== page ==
The medical journal article says to the knowledge of the teams of researchers who conducted the study, “no case of HIV transmission from a corneal transplant has been reported anywhere in the world.” The article notes that in cases where a corneal donor was discovered to be HIV positive after a transplant surgery had taken place, none of the recipients contracted HIV.

“One reason for the low transmissibility of HIV via corneal transplant is thought to be the cornea’s avascularity, which prevents the cornea from being a major reservoir of the virus,” according to the article. “Studies analyzing the corneas of HIV-infected patients have consistently found that that HIV is not present in most of the corneas of HIV-positive patients,” it reports.

The statement accompanying the study says the U.S. and Canada are “outliers” in policies restricting corneal donations for MSM. It notes that Canada currently requires MSM to have been abstinent for one year prior to a corneal donation.

“Many countries, including Spain, Italy, Mexico, Chile, and Argentina, allow gay and bisexual men to donate their eye tissue just as easily as heterosexual donors,” the statement says. “Other countries have deferral periods far shorter than five years,” says the statement. “For example, the United Kingdom allows corneal donation by gay and bisexual men after only three months of abstinence, while the Netherlands and France only require gay and bisexual corneal donors to be abstinent for four months.”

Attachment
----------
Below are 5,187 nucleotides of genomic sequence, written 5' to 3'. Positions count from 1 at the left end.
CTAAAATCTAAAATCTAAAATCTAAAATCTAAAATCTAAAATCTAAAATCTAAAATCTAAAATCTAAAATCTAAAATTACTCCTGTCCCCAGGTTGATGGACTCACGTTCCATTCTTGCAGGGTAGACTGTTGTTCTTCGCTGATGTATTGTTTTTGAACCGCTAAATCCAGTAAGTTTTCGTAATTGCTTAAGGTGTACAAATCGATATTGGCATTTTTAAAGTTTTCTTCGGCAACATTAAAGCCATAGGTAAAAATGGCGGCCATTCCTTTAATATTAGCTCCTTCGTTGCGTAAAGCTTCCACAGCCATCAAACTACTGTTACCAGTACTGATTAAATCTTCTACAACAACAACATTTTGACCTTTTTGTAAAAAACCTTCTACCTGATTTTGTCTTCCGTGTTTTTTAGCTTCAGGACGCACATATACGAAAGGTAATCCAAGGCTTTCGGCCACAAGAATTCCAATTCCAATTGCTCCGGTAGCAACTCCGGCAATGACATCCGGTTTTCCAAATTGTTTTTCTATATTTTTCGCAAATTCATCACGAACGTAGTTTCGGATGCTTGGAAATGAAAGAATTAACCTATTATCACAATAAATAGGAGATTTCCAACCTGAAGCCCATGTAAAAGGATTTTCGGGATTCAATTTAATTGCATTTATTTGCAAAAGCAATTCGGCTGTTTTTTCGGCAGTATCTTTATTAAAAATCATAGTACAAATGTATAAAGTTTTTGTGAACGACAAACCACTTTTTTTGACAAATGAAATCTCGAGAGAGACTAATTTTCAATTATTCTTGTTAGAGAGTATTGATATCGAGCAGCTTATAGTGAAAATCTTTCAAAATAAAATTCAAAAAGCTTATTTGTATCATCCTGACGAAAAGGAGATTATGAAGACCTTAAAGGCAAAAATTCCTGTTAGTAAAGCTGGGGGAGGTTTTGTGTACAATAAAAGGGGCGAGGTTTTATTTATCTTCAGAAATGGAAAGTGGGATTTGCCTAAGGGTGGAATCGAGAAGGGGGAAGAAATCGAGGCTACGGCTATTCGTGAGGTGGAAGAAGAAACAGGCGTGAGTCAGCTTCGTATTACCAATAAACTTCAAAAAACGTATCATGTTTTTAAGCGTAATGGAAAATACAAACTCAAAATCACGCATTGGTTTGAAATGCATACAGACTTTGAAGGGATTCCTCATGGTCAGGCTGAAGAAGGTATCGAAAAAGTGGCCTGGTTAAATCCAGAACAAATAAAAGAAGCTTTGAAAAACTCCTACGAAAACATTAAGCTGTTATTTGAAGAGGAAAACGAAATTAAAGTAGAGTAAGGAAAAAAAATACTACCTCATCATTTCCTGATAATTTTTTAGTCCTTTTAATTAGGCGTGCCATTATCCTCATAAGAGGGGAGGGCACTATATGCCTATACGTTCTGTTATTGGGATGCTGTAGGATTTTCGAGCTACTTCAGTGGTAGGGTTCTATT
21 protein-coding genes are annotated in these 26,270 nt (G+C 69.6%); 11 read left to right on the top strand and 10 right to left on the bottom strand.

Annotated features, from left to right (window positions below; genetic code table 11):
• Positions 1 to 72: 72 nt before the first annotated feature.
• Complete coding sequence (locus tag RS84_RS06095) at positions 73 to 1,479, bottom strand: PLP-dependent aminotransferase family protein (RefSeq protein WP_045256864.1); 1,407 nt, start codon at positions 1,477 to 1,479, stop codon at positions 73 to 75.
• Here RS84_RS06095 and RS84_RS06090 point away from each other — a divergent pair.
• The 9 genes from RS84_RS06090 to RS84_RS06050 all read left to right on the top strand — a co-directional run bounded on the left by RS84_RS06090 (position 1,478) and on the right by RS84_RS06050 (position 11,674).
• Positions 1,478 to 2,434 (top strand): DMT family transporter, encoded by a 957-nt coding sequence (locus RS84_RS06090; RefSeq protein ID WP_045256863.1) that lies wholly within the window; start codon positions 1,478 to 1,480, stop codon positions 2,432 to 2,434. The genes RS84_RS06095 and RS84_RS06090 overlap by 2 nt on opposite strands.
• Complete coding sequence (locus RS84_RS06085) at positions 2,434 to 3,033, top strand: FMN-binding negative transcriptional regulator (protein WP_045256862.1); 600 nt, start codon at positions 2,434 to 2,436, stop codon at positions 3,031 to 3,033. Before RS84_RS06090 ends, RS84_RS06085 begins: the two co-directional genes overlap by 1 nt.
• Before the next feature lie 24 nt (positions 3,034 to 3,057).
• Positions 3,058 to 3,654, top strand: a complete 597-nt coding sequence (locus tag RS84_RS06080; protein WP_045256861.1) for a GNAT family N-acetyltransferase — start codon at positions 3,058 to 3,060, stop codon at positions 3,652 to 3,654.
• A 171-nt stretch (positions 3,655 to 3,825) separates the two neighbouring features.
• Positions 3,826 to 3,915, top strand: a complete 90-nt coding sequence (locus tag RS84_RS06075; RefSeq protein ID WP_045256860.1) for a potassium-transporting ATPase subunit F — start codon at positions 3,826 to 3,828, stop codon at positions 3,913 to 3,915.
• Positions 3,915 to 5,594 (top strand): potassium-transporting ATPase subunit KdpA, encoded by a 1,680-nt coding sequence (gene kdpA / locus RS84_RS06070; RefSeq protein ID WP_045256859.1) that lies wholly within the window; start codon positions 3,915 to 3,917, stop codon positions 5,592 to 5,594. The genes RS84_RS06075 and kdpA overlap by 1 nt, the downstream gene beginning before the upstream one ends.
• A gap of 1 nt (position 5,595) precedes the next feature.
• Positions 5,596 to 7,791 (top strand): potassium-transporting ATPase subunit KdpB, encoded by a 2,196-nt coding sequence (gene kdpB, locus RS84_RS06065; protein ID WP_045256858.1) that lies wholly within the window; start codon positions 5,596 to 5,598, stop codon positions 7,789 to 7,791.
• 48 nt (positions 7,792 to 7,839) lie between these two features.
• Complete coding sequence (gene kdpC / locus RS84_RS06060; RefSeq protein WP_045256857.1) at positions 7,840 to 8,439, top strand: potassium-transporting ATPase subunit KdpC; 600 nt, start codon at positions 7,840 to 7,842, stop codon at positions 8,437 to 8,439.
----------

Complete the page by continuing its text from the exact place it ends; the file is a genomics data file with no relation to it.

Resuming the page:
Puente told the Blade he learned that members of Congress urged the FDA to modify its MSM cornea donation policy in 2013 and the Eye Bank Association of America in 2017 also called for a change in the policy, but the FDA chose to leave the 1994 policy in place.

Monique Richards, a spokesperson for the FDA, told the Blade in an email in response to a Blade inquiry about the MSM corneal donor policy, that the current policy is based on recommendations by the U.S. Centers for Disease Control and Prevention’s 1994 guidelines published in its journal Morbidity and Mortality Weekly Report.

“Research has shown that a history of male-to-male sexual contact was associated with a 62-fold increased risk for being HIV positive, whereas the increase in risk for a history of multiple sexual partners of the opposite sex was 2.3 fold,” Richards said.

She added that the Centers for Disease Control and Prevention points out that about two-thirds of all new HIV infections in the United states occur in MSM, who make up only 2 percent of the total U.S. population.

“The FDA will continue to review its [tissue] donor deferral policies to ensure they reflect the most up-to-date scientific knowledge,” Richards said. “This process must be data-driven, so the time frame for future changes is not something we can predict.”

The JAMA Ophthalmology article can be accessed here.

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Texas

High School removes LGBTQ ‘Safe Space’ stickers- students walk out

“These aren’t political stickers, they are merely a signal that a teacher has the confidence to have conversations with LGBTQ+ students”

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Photo Credit: GLSEN

IRVING, Tx. — A sizable number of the student body of a suburban Dallas, Texas high school walked out in protest after faculty members were forced to remove LGBTQ “safe space” stickers from their classroom doors.